How to Lower Food Cost in a Restaurant as Prices Soar

How to Lower Food Cost in a Restaurant as Prices Soar
Restaurant Inventory - November 14, 2022 Written By: Krista Dinsmore

Browse Different Topics

High inflation, soaring interest rates and a volatile stock market are leading to speculation that a recession is around the corner. In fact, in the US, more than half of Americans believe the country is currently in a recession. 

Rising interest rates and high inflation have two major impacts on the restaurant industry. Firstly, customers have less disposable income and that has an effect on the foot traffic coming through your doors.

In Canada, for example, Dalhousie University's Agri-Food Analytics Lab estimates that currently 26 percent of the average Canadians' food budget is spent on food outside of the home - compared to 35 percent before the pandemic. 

Senior Director Sylvain Charlesboi told Montreal CTV News: “The annual report is, of course, imbued with the optimism and [resilient] characteristic of the sector. But with both a possible recession and higher interest rates on the horizon, consumers will have to make choices and change habits. With a tighter budget, many consumers will eat in restaurants less often.” 

Secondly, the rising price of inventory, rent and other business payments have a significant impact on a restaurant’s profit margins. 

With restaurants spending between 20 and 40 percent of their operating costs on food, rising food prices can have a huge impact on how profitable the business is. To counter this, many restaurant owners tighten their belts, reduce portion sizes or pass along a percentage of the increasing costs to customers.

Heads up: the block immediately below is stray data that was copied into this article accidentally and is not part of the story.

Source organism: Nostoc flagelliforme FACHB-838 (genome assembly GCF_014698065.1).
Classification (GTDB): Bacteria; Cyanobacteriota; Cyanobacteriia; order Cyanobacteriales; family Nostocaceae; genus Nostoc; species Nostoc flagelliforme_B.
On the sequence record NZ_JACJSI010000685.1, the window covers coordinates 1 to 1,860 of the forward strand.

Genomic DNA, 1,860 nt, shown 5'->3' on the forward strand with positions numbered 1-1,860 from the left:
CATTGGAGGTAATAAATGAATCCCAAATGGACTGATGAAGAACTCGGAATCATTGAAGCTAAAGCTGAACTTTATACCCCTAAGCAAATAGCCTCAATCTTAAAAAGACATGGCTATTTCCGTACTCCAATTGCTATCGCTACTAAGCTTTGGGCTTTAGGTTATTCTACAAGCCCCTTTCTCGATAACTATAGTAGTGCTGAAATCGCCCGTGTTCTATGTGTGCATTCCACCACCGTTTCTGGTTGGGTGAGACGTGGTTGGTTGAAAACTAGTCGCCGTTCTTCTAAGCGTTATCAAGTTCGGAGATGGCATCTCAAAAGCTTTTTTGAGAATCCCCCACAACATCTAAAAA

Here are five ways your restaurant can lower food cost and improve profit margins over the coming year. 

  • Make sure you are managing your inventory properly

Restaurant owners can lower operating costs or gain insights into their profit margins if they aren’t managing their inventory costs effectively. Restaurants with no visibility or control over their inventory will experience extremely high food costs without even knowing, making a huge impact on their bottom line. 

By implementing a strategic inventory management process that uses an inventory management system to automate calculations, restaurant owners are able to gain invaluable insights that help them lower operating costs, reduce food waste, improve ordering processes and increase profit margins. All these things help build a healthy business, even in times of recession. 

New call-to-action

  • Join a restaurant buying group

The more you buy from a food supplier, the higher the discount they will give you. That’s why restaurant chains typically have lower food costs than independently-owned restaurants, because they are able to benefit from bulk discounts.

There is a way for independent restaurants to access those bulk discounts, however. By joining a restaurant buying group - a type of group purchasing organization in which independent restaurants pool their orders together to purchase more volume from suppliers - independent restaurants are able to access higher discounts than they would have got on their own.